Score another win for vet filmmaker Steve James, who takes a personal approach to examining all aspects of a racially charged incident in his hometown of Hampton, Va., with “No Crossover: The Trail of Allen Iverson.” This riveting doc already has aired on ESPN, the sports network for which it was produced, but it continues to surface on the fest circuit, and likely will enjoy a long shelf-life on homevid — perhaps as a DVD stored on the same shelf as James’ other exemplary basketball docs, “Hoop Dreams” and “Stevie.”
“No Crossover” focuses on a notorious ruckus that occurred on Valentine’s Day 1993 in a Hampton bowling alley, when Iverson — then a high school student — allegedly joined African-American classmates in a brawl with white patrons. Fists were thrown, chairs were tossed — and Iverson wound up arrested along with three other black youths, and charged with “maiming by mob” (a relatively rare Virginia statute that had originally been instituted to discourage lynching). The subsequent trial — and conviction — all-too-predictably divided the community along racial lines.
James spends surprisingly little time theorizing how Iverson — who declined to be interviewed for the doc, and appears only in archival footage — may have been shaped or influenced by the 1993 episode. (Pic does hint, however, at a cause-and-effect connection while referencing Iverson’s personality traits and erratic behavior during his ongoing NBA career.) Instead, the documaker is much more interested in what the ’93 fracas may reveal about simmering resentments and possibly irreconcilable fractures that still lie not so far beneath the surface of any American community, even one supposedly as harmonious as Hampton has become.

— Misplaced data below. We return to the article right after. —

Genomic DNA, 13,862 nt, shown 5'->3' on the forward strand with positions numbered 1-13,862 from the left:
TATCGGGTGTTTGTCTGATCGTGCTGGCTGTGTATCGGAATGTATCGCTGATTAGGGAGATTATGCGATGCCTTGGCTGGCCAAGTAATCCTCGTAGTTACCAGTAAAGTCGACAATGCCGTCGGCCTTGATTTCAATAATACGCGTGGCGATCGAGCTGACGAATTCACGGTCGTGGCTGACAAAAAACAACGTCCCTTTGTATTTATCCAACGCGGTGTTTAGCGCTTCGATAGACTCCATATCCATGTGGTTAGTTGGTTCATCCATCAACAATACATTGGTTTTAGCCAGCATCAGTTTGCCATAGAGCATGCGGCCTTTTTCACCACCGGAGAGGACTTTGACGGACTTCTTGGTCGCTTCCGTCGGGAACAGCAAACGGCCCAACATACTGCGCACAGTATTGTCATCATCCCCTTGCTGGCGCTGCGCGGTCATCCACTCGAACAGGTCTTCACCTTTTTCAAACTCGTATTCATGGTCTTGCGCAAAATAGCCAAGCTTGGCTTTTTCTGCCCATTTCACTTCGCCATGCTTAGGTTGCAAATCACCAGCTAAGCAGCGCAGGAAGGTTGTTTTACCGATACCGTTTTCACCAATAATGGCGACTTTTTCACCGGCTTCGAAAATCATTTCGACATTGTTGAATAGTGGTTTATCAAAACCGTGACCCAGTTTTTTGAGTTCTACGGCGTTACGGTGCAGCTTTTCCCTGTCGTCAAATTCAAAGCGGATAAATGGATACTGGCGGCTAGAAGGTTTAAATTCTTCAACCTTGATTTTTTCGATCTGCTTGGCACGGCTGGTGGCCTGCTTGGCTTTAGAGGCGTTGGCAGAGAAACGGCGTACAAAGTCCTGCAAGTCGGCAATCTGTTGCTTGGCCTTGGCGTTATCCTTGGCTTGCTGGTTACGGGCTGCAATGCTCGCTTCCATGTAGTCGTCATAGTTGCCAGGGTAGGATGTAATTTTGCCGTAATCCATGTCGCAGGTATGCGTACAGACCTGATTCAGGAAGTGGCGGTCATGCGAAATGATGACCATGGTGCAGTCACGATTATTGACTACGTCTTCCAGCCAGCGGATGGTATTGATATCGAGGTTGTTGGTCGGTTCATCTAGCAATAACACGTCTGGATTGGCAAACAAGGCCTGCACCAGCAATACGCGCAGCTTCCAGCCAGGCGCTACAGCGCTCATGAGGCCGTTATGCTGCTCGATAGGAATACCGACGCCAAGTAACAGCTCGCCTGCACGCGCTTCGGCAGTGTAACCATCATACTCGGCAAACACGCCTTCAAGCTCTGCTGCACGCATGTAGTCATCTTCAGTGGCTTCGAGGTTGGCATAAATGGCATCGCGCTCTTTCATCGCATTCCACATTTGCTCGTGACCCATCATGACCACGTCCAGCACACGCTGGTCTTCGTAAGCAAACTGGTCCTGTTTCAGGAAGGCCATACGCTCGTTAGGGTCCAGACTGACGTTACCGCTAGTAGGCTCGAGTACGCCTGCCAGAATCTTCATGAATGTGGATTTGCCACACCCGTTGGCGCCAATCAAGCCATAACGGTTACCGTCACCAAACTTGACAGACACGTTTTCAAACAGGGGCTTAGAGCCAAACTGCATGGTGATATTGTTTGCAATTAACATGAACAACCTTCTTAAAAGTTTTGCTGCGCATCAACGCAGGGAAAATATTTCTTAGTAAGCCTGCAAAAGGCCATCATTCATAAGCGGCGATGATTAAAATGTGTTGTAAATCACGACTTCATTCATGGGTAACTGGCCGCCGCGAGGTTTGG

Throughout “No Crossover,” James questions a wide variety of passive observers and active participants — everyone from Joyce Hobson, an African-American activist who rallied support for Iverson and his co-defendants, to Pat Minetti, a white former police chief in Hampton, to James’ own mom — while fashioning a meticulously balanced, “Rashomon”-type account of the ’93 incident and its aftermath.
Many black residents angrily voice concerns about racial profiling and nefarious motives, with a few claiming Iverson, then a promising high-school football player, was prosecuted only so that Hampton’s power elite could gain control over him (and his potentially huge NBA income). Some white Hamptonites counterargue that Iverson and his companions behaved thuggishly, and were defended only because they were black and, perhaps more important, star athletes.
The controversy, James pointedly notes in his low-key narration, did not end when Iverson was granted clemency four months into an unusually long prison sentence by Gov. Douglas Wilder shortly before the politico — not incidentally, an African-American — left office in 1994.
“No Crossover” has flashes of humor; ex-chief Minetti admits agreeing to an interview with James only because the latter’s mom nagged him into doing so. But the overall tone might best be described as grim melancholy. Final scenes suggest a bitter irony: Iverson may have been freed for the same reason he was imprisoned, because he was a black athlete in the wrong place at the right time.
Tech aspects are first-rate.